This yellow Chevy has been at Pleasanton for the past few years. The pearl yellow paint looks good enough to lick. Under the paint is the application of several classic custom modifications like a chopped top 53 Chevy grille opening, rounded hood corners and shaved trim and handles.

Hereís another Chevy. This one was spotted at Paso this year. While very similar to the yellow one above, the 57 Cadillac hub caps, Olds windshield, side trim and orange paint give it look of itís own.

Jimmy Vaughanís Chevy, seen here at the LA Roadsterís Show, retains the stock height roof with lots of custom touches. Shaved trim, rounded hood corners, frenched lights, 53 grille opening with Corvette teeth, 57 Caddy hub caps, 53 Buick side trim and very light lavender paint makes a great combination.

I like Budís Chevy with itís chopped top, Plymouth grille and three shades of orange.

This 54 Chevy is dropped, chopped, nosed, decked, shaved, frenched and has Packard tail lights. The retention of the side trim works good on this dark car. I think those are Lincoln hubcaps, a nice departure from some of the more common choices for customs.

A lot of the same tricks were applied to this early 50ís Pontiac. Retention of some of the Pontiac specific trim makes the car stand out from similarly modified Chevies. This is one of the few customs in my selection that is in primer. While I think primer is OK for beater hot rods, customs need a nice shiny paint job to be complete.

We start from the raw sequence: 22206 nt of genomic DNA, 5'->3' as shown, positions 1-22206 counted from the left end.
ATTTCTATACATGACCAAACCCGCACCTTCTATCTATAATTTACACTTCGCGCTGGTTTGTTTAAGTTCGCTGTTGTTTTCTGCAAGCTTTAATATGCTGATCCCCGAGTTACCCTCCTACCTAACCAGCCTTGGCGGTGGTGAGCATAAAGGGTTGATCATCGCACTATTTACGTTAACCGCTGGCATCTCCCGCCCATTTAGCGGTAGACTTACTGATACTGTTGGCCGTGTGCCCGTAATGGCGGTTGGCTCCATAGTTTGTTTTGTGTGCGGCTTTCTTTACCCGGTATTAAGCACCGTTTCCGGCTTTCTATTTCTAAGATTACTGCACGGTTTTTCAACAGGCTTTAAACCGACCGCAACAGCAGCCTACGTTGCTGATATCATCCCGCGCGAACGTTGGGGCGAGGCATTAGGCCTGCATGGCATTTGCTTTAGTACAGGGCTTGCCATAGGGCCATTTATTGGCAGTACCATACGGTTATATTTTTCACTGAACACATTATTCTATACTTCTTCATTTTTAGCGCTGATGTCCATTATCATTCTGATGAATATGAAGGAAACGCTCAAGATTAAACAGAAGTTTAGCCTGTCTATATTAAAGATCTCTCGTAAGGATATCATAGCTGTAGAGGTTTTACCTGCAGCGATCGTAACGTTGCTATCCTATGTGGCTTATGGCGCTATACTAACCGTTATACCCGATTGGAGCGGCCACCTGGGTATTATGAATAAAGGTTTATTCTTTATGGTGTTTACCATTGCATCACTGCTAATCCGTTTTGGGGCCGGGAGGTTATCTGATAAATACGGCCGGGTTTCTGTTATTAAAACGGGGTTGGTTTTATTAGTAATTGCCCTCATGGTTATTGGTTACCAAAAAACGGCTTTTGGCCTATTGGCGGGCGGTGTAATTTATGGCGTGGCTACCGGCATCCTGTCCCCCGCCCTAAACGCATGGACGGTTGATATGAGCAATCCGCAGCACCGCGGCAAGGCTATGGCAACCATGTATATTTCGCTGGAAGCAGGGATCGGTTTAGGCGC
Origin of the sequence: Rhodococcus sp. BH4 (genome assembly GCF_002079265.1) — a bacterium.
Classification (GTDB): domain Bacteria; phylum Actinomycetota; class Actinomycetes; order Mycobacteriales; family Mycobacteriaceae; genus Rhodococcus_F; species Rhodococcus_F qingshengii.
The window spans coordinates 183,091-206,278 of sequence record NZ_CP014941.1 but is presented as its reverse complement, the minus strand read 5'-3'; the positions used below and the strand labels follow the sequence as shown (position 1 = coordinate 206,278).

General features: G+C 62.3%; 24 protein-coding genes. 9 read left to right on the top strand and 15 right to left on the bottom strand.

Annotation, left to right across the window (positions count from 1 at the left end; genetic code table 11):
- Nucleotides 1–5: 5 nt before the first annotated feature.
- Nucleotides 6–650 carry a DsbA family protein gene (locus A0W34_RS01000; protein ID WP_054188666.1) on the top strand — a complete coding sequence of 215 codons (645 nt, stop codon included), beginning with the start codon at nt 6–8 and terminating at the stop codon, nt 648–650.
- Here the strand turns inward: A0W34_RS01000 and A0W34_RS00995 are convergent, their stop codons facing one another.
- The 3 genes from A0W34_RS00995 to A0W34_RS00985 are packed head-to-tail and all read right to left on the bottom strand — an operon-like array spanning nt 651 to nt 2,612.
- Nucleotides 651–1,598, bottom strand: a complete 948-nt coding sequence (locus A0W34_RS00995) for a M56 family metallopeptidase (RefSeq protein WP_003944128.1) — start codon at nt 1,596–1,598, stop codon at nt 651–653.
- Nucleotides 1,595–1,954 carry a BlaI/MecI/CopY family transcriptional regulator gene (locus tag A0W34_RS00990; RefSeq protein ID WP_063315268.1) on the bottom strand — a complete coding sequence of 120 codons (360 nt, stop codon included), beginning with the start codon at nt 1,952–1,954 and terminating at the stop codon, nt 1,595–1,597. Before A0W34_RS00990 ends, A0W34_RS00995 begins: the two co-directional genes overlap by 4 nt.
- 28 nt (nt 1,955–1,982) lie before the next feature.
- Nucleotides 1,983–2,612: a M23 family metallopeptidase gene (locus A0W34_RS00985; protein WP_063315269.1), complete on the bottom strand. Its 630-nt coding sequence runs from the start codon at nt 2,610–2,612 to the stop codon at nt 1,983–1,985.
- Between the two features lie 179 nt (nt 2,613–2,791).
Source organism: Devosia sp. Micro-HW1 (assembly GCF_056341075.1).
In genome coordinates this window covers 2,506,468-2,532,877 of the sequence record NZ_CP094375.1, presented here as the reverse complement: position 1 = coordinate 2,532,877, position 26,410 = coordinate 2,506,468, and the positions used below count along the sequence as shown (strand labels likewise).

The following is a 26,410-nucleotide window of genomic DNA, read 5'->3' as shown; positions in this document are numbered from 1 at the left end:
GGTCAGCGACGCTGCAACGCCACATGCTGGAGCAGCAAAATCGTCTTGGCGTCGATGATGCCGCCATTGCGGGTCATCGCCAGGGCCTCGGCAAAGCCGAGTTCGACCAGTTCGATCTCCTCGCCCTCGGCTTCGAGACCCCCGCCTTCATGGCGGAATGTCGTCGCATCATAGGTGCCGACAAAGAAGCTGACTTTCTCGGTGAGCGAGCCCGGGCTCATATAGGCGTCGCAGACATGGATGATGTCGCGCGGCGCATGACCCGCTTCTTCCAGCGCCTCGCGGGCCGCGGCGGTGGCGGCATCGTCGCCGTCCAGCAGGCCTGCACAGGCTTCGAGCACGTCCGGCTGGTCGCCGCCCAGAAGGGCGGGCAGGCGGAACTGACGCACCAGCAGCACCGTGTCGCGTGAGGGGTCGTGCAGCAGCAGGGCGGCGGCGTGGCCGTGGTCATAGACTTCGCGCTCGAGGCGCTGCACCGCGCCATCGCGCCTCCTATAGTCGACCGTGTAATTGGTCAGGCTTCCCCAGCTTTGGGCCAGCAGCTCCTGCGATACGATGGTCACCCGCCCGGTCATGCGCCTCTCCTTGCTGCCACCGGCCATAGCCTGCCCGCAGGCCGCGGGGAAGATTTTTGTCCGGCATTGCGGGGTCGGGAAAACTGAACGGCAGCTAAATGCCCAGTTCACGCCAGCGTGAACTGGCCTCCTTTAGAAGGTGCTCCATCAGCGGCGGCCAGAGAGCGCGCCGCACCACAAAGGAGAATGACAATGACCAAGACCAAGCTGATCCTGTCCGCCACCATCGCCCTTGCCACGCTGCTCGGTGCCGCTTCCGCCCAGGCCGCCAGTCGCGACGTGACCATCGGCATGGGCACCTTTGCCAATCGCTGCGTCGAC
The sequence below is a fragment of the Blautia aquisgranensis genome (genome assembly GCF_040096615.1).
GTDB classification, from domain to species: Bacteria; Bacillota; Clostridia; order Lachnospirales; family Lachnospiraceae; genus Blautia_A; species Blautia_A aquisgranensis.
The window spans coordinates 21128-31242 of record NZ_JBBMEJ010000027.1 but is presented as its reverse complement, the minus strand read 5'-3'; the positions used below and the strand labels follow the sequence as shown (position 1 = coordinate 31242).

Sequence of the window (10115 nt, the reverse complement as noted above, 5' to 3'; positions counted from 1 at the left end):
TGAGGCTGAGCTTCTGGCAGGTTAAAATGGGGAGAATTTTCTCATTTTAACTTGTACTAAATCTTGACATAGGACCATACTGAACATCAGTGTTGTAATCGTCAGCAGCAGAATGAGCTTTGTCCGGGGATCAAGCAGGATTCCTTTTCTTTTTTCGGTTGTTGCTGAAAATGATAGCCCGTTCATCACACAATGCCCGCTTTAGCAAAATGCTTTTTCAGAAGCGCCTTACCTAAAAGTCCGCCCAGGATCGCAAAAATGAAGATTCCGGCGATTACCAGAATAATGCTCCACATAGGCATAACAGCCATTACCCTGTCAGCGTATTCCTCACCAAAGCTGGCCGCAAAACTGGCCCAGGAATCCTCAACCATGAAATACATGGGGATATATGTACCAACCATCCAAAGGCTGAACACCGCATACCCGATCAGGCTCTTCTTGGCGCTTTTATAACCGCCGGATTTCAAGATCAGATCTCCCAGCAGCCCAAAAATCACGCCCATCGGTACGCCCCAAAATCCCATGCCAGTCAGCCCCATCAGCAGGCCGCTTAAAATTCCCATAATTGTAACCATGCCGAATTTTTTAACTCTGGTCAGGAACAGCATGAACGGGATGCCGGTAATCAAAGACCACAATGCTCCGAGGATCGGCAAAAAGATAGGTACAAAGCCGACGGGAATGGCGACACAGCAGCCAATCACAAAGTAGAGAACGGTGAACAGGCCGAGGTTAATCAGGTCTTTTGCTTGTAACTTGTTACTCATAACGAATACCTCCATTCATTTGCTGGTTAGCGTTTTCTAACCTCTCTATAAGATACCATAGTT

Here's another Pontiac done in a similar style. It may in fact be the same car as these photos were taken 2 years earlier.The only notable differences are the paint and the side trim. It looks just as good from the rear.

Here's another 54 Chevy. This sedan has a very nice chop along with some, not all, side trim removal and some extra teeth in the stock grille. The Tunnelled tail lights and slammed stance look great. This car appears to be painted with a basecoat without clear or maybe with flattened clear for a semigloss look.

This Gold Olds caught my eye at Pleasanton. Somewhat unusual mods gave the car a unique look. It retained the "baggy eyes" Olds trim under the headlights but used Cadillac "eyebrows" and headlight trim. The 56 Chevy truck grille was well integrated and it had Packard taillights.

Tom Rodriguezís Cadillac Sedanette never fails to impress me. The chopped top converted to a hardtop is the only major body modification. The beautiful shade of green along with the 53 Cadillac wires and low stance round out the package nicely.

Gary Molineís Buick is a very mild custom. No major body mods here. Itís just nosed & decked, the handles are shaved and the headlights are frenched. Low stance, Skylark wires, white interior and two tone green metallic paint finish it off well.

Here's another Buick done in a similar style. This one has Packard tail lights in addition to the same mods that Gary has. The two tone purple gives it an entirely different look.

According to Pat Ganahl's book, this sectioned Buick was done in 1958 after it had been wrecked. Somewhere around 1965 it got the top cut off for a bubbletop conversion that never got completed. About 25 years later it was "restored" and has changed hands a few times since with each owner adding his own touches. Originally it was candy red with chrome wheels.